II-5-2-1.Substantial Services Test - Self-Employment Earnings

Appeals Council Interpretation
SUBJECT : Substantial Services Test - Self-Employment Earnings
ISSUE : When determining if services in self-employment are substantial, should travel time be included in time devoted to a trade or business when the services or activities which the self-employed individual performs are “highly skilled”?
DISCUSSION : (Note: Prior to 1978, when a self-employed beneficiary had excess earnings, SSA imposed deductions only against months in which a beneficiary rendered substantial services in self-employment. Under the 1977 amendments to the Social Security Act (the Act), Section 502 of Public Law 95-216 amended Section 203(f)(1)(E) of the Act to eliminate the monthly measure of the retirement test except in the year (called the “grace year”) in which a person first receives Social Security benefits of a particular type. Therefore, for years after 1977, the issue in this interpretation is material only in a beneficiary's grace year.)
    Section 203(f)(4)(A) of the Act, before and after the 1977 amendments, provides that an individual is presumed to have been engaged in self-employment each month until it is shown to the satisfaction of the Secretary that such individual rendered no substantial services in a month. This section provides that the Secretary will, by regulations, prescribe the method and criteria for determining whether services rendered in self-employment are substantial.
    SSA regulations at 20 CFR 404.447 provide for a sequence of factors to be considered in the substantial services test. Time is the first factor considered. While the regulations do not specifically state that travel time is time devoted to a trade or business, 20 CFR 404.447(a) does state that “the time devoted to a trade or business includes all the time spent by the individual in any activity, whether physical or mental, at the place of business or elsewhere in furtherance of such trade or business” (emphasis added).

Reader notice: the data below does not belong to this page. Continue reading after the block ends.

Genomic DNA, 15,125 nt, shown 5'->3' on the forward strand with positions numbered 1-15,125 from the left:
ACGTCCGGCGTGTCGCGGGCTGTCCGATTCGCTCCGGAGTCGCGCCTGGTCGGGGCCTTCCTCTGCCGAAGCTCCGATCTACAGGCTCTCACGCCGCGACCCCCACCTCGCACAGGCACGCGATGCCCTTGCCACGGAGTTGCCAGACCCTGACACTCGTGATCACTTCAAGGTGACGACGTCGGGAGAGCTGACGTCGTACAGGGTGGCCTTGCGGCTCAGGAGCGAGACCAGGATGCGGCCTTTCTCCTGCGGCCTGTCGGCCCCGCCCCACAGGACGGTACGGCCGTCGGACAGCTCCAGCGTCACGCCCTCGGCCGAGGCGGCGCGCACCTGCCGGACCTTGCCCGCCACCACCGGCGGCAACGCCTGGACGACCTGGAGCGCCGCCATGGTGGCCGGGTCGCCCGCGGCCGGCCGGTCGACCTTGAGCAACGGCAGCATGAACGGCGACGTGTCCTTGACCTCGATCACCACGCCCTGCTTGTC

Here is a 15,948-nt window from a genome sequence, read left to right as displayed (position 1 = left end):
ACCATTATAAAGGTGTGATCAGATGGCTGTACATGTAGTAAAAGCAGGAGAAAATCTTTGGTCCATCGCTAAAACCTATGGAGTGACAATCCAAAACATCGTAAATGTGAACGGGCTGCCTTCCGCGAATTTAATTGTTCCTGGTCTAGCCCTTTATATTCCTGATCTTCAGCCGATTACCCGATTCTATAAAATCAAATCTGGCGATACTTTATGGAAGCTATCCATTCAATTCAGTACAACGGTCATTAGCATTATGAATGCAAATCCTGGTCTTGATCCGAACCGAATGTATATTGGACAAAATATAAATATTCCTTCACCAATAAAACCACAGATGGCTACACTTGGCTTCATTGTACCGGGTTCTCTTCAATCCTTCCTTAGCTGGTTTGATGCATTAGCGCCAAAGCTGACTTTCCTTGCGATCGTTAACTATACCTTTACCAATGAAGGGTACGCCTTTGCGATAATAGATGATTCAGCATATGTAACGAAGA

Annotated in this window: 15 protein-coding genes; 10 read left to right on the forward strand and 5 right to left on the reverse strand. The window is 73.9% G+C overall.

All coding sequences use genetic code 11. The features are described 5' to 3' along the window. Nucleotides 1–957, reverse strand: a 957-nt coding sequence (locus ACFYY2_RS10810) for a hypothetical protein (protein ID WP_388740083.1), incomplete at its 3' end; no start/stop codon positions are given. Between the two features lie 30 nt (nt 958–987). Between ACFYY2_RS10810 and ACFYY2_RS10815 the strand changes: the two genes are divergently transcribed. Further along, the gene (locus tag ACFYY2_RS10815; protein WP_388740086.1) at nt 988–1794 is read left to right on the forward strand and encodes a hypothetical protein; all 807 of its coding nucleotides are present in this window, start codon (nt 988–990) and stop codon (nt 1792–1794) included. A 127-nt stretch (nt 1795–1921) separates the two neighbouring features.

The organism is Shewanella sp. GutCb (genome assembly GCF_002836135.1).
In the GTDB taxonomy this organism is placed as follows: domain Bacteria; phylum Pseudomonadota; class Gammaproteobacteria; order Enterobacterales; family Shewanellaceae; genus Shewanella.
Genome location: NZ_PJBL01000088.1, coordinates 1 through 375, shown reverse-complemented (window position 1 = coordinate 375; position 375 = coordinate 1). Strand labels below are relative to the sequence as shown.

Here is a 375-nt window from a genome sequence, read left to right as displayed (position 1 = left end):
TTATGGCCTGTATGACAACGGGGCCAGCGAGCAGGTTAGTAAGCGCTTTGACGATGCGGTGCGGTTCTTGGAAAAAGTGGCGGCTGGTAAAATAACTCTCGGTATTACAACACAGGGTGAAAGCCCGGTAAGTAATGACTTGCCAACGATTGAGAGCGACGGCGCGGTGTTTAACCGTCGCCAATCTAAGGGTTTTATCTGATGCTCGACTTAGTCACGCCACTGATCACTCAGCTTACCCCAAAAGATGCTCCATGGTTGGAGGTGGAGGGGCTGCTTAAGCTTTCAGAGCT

Therefore, if the travel time is related to an individual's business activity, regardless of the nature of the services, it should be included in time devoted to an individual's trade or business.
    Whether travel is related to the individual's business activity must be considered on a case-by-case basis. For example, time spent in travel for which business deductions have been taken on a tax return will normally be considered as evidence that travel time is related to an individual's business activity. Conversely, time spent in commuting from an individual's home to the place of business will not normally be considered travel time related to the business activity. However, if the individual stops during the daily commute for business purposes, the entire time traveled will be considered time devoted to the business.
    Travel time should be included in time spent in self-employment regardless of the skill level of the services. The regulations do not suggest that all time which is included in the amount of time devoted to self-employment of a highly skilled nature must be spent performing a highly skilled activity. The regulations at 20 CFR 404.447(a)(1) provide that if an individual is engaged in a highly skilled occupation, then substantial services may have been rendered even if the individual worked less than 45 hours. It is the skill level for the occupation, and not each activity associated with the occupation, that is controlling.
INTERPRETATION : When determining if services in self-employment are substantial, the Appeals Council will consider travel time when such travel time is related to the business activity in which the individual is engaged, regardless of whether the nature of the services rendered is highly skilled.
APPLICATION : The Appeals Council will apply this interpretation in all cases that come before it involving the same issue.
EFFECTIVE DATE : December 7, 1979
CROSS-REFERENCE : Section 203(f)(4)(A) of the Act; 20 CFR 404.447.